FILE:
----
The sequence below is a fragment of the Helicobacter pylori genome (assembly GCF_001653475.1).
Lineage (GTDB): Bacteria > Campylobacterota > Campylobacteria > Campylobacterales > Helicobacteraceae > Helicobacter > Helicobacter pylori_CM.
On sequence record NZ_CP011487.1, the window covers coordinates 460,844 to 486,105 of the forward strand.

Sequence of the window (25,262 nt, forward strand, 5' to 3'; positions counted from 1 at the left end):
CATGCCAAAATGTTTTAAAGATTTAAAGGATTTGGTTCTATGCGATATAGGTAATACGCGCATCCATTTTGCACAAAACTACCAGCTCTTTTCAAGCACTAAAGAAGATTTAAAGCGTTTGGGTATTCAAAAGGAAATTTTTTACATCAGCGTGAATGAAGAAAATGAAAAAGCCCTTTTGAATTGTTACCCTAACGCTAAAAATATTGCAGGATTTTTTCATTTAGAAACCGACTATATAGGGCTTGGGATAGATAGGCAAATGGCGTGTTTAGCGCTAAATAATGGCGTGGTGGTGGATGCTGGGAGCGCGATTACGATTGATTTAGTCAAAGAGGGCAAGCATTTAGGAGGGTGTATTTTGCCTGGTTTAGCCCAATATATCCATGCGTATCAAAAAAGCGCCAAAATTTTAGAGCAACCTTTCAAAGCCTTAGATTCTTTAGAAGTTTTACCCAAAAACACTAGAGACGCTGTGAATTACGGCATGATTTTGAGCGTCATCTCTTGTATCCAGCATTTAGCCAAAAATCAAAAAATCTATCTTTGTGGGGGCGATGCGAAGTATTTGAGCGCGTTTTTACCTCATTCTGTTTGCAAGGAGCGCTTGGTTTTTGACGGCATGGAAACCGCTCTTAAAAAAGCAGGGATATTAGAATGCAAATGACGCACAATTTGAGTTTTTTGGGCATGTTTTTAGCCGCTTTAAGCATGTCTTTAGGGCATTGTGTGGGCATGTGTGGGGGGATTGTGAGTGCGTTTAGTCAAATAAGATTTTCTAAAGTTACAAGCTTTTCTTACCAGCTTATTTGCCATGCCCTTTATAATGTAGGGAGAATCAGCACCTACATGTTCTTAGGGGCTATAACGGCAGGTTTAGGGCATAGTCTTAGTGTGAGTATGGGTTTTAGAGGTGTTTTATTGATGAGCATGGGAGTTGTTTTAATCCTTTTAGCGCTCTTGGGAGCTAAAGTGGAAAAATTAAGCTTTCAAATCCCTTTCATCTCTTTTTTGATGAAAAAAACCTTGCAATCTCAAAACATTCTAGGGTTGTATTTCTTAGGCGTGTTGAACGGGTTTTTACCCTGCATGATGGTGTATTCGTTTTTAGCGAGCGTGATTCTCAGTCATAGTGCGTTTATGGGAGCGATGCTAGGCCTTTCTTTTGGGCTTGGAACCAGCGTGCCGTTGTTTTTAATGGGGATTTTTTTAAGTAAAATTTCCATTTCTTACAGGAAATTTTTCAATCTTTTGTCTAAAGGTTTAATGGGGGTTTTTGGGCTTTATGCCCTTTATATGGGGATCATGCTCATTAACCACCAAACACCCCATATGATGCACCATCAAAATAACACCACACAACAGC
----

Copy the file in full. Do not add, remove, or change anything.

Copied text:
The sequence below is a fragment of the Helicobacter pylori genome (assembly GCF_001653475.1).
Lineage (GTDB): Bacteria > Campylobacterota > Campylobacteria > Campylobacterales > Helicobacteraceae > Helicobacter > Helicobacter pylori_CM.
On sequence record NZ_CP011487.1, the window covers coordinates 460,844 to 486,105 of the forward strand.

Sequence of the window (25,262 nt, forward strand, 5' to 3'; positions counted from 1 at the left end):
CATGCCAAAATGTTTTAAAGATTTAAAGGATTTGGTTCTATGCGATATAGGTAATACGCGCATCCATTTTGCACAAAACTACCAGCTCTTTTCAAGCACTAAAGAAGATTTAAAGCGTTTGGGTATTCAAAAGGAAATTTTTTACATCAGCGTGAATGAAGAAAATGAAAAAGCCCTTTTGAATTGTTACCCTAACGCTAAAAATATTGCAGGATTTTTTCATTTAGAAACCGACTATATAGGGCTTGGGATAGATAGGCAAATGGCGTGTTTAGCGCTAAATAATGGCGTGGTGGTGGATGCTGGGAGCGCGATTACGATTGATTTAGTCAAAGAGGGCAAGCATTTAGGAGGGTGTATTTTGCCTGGTTTAGCCCAATATATCCATGCGTATCAAAAAAGCGCCAAAATTTTAGAGCAACCTTTCAAAGCCTTAGATTCTTTAGAAGTTTTACCCAAAAACACTAGAGACGCTGTGAATTACGGCATGATTTTGAGCGTCATCTCTTGTATCCAGCATTTAGCCAAAAATCAAAAAATCTATCTTTGTGGGGGCGATGCGAAGTATTTGAGCGCGTTTTTACCTCATTCTGTTTGCAAGGAGCGCTTGGTTTTTGACGGCATGGAAACCGCTCTTAAAAAAGCAGGGATATTAGAATGCAAATGACGCACAATTTGAGTTTTTTGGGCATGTTTTTAGCCGCTTTAAGCATGTCTTTAGGGCATTGTGTGGGCATGTGTGGGGGGATTGTGAGTGCGTTTAGTCAAATAAGATTTTCTAAAGTTACAAGCTTTTCTTACCAGCTTATTTGCCATGCCCTTTATAATGTAGGGAGAATCAGCACCTACATGTTCTTAGGGGCTATAACGGCAGGTTTAGGGCATAGTCTTAGTGTGAGTATGGGTTTTAGAGGTGTTTTATTGATGAGCATGGGAGTTGTTTTAATCCTTTTAGCGCTCTTGGGAGCTAAAGTGGAAAAATTAAGCTTTCAAATCCCTTTCATCTCTTTTTTGATGAAAAAAACCTTGCAATCTCAAAACATTCTAGGGTTGTATTTCTTAGGCGTGTTGAACGGGTTTTTACCCTGCATGATGGTGTATTCGTTTTTAGCGAGCGTGATTCTCAGTCATAGTGCGTTTATGGGAGCGATGCTAGGCCTTTCTTTTGGGCTTGGAACCAGCGTGCCGTTGTTTTTAATGGGGATTTTTTTAAGTAAAATTTCCATTTCTTACAGGAAATTTTTCAATCTTTTGTCTAAAGGTTTAATGGGGGTTTTTGGGCTTTATGCCCTTTATATGGGGATCATGCTCATTAACCACCAAACACCCCATATGATGCACCATCAAAATAACACCACACAACAGC